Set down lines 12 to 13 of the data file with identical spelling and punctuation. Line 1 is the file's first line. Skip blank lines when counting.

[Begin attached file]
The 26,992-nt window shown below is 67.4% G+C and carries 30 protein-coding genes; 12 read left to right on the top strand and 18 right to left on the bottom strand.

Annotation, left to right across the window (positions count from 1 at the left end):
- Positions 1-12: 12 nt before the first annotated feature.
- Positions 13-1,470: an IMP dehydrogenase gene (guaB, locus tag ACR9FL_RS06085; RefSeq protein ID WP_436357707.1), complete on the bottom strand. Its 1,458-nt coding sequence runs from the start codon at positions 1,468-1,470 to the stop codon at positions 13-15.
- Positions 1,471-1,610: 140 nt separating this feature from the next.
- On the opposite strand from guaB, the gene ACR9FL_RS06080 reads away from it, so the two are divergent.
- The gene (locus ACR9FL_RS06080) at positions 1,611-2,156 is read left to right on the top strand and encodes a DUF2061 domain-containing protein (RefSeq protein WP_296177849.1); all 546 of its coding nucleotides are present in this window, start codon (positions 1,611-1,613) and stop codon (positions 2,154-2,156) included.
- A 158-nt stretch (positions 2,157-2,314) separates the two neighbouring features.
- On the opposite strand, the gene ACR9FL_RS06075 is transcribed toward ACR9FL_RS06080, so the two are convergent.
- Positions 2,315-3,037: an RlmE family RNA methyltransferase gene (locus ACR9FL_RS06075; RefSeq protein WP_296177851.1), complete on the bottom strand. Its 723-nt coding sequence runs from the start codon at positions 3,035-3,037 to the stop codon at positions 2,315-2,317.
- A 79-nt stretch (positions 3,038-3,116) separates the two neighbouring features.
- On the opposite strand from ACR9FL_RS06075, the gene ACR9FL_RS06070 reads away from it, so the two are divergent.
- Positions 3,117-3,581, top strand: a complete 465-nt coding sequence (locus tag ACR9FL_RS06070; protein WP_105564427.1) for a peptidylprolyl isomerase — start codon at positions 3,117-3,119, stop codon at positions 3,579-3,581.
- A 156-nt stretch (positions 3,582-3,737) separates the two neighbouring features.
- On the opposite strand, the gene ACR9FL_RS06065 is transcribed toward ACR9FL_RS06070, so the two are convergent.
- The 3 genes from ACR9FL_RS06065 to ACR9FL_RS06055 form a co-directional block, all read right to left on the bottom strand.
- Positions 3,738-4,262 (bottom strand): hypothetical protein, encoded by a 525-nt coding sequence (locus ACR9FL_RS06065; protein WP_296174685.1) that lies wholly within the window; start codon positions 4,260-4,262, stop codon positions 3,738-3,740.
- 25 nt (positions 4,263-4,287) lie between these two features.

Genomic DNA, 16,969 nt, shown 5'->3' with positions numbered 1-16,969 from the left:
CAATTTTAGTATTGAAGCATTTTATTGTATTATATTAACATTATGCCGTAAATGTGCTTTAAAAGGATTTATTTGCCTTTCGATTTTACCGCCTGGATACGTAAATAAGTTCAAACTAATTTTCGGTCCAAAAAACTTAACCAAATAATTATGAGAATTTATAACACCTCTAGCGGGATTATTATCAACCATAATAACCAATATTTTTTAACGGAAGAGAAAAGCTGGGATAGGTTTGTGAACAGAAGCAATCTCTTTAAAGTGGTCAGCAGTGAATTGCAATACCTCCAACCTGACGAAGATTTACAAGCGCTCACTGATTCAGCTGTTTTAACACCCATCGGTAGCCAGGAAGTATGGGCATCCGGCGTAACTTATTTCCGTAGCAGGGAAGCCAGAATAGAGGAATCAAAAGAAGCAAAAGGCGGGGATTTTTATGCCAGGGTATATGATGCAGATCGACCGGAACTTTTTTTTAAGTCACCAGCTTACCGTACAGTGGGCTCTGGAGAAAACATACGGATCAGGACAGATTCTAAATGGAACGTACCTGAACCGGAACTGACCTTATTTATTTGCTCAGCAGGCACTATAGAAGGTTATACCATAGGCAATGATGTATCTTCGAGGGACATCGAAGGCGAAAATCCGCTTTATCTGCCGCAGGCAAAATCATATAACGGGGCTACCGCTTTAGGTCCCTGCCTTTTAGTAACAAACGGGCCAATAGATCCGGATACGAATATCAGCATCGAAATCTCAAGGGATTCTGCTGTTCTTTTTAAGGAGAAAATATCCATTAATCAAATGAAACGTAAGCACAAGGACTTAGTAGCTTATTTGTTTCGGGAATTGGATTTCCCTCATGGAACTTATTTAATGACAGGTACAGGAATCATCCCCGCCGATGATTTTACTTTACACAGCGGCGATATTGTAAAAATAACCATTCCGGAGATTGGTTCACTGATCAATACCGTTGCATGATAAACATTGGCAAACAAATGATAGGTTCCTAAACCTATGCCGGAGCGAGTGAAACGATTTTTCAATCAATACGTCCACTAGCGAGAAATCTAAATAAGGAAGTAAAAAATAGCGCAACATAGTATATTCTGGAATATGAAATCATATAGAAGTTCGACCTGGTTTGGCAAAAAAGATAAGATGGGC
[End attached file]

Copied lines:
- On the opposite strand from ACR9FL_RS06075, the gene ACR9FL_RS06070 reads away from it, so the two are divergent.
- Positions 3,117-3,581, top strand: a complete 465-nt coding sequence (locus tag ACR9FL_RS06070; protein WP_105564427.1) for a peptidylprolyl isomerase — start codon at positions 3,117-3,119, stop codon at positions 3,579-3,581.